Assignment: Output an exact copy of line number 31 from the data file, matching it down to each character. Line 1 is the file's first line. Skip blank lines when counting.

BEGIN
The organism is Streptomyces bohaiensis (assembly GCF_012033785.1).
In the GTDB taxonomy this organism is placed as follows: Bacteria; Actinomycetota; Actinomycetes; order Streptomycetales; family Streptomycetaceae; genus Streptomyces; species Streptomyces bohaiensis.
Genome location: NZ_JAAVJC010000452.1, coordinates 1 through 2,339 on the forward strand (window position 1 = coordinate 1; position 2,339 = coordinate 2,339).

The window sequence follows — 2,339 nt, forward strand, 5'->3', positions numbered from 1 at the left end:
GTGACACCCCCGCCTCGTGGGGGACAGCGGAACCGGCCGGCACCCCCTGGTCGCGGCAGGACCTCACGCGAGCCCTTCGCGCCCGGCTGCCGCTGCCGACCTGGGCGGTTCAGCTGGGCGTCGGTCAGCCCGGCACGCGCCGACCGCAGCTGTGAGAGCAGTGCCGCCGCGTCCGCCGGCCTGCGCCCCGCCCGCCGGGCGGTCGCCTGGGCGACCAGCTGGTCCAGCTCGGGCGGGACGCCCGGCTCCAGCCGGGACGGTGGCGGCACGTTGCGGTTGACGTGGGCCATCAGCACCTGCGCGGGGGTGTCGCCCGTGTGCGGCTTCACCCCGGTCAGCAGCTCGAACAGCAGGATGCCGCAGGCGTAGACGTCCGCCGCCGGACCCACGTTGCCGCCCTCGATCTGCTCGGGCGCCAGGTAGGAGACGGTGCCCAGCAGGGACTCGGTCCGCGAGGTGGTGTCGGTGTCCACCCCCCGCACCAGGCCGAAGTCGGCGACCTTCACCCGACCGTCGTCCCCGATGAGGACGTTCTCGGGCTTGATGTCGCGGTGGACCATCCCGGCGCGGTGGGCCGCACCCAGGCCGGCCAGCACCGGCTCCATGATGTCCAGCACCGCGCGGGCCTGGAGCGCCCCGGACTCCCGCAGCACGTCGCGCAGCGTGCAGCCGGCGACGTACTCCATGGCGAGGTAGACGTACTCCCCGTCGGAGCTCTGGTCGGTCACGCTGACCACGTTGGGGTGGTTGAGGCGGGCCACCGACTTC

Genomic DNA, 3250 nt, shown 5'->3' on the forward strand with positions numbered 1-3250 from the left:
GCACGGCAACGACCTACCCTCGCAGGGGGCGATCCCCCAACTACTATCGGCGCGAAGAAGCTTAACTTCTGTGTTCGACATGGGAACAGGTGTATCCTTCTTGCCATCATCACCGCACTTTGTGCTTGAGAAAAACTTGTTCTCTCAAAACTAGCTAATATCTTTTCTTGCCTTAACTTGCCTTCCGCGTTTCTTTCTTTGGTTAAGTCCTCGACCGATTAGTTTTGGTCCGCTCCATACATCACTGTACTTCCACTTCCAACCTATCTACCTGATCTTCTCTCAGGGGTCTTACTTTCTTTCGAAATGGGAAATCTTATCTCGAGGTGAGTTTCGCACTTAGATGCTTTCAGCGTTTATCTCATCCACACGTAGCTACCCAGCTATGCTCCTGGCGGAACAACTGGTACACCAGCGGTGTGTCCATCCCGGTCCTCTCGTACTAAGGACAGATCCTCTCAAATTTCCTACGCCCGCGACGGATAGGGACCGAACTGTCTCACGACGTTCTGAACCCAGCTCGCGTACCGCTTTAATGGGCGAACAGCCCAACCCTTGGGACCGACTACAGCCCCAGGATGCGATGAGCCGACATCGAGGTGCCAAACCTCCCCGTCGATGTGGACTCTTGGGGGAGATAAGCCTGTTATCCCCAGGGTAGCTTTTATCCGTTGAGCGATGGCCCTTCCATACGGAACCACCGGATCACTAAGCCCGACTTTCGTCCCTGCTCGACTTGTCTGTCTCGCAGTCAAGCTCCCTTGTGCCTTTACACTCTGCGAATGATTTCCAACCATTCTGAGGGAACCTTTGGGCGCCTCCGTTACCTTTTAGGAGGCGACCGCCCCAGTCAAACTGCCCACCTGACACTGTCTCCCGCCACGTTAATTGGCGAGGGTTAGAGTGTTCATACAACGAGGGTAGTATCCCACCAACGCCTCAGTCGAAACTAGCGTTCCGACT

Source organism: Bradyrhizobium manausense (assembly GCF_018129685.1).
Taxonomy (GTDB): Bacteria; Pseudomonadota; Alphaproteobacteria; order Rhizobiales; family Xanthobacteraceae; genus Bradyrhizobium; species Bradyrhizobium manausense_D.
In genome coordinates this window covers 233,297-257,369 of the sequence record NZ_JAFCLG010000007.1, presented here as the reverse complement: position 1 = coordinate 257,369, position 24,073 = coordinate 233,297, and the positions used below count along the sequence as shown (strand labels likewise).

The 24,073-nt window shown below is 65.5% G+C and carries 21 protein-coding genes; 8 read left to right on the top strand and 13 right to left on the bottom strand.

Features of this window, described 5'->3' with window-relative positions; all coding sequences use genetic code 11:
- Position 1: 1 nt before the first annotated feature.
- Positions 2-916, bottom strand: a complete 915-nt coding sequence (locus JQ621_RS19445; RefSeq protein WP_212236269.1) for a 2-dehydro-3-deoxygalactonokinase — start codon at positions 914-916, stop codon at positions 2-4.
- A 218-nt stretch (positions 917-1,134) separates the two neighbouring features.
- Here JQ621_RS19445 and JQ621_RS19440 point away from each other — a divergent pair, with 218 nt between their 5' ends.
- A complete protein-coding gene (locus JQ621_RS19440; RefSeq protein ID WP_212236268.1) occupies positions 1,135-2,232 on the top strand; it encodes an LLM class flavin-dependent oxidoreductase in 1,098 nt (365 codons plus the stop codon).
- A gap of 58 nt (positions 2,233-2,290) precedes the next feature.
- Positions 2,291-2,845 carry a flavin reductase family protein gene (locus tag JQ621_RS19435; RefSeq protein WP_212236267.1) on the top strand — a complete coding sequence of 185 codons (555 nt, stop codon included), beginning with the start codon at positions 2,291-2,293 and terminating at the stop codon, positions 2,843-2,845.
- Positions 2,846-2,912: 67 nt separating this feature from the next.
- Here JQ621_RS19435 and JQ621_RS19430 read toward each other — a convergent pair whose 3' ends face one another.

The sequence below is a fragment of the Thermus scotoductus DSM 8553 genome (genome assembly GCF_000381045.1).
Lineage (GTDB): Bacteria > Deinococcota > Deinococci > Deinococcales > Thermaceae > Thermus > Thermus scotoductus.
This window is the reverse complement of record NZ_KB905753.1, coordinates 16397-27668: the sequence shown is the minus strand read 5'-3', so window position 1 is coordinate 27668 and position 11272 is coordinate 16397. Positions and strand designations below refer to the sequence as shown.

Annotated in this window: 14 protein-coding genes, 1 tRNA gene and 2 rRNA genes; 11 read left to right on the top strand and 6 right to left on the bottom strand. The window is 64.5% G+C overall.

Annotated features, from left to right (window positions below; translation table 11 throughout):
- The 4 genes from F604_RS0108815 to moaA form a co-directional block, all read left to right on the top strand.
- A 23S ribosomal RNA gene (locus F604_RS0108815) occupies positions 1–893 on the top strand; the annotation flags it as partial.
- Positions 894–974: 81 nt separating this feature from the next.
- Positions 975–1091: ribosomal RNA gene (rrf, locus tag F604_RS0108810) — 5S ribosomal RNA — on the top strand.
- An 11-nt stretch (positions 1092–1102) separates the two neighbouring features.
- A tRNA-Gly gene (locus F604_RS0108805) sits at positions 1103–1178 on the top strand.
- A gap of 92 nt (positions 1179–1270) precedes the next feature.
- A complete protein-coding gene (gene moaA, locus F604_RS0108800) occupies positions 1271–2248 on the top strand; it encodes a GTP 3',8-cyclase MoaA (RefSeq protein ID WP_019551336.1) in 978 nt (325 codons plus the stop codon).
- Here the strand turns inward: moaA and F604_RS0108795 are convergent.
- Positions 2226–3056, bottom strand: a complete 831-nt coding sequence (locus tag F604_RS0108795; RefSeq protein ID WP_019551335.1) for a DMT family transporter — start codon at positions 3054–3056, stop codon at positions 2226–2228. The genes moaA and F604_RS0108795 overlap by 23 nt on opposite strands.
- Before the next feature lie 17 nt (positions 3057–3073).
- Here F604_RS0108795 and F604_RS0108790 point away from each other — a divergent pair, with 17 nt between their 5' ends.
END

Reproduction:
- An 11-nt stretch (positions 1092–1102) separates the two neighbouring features.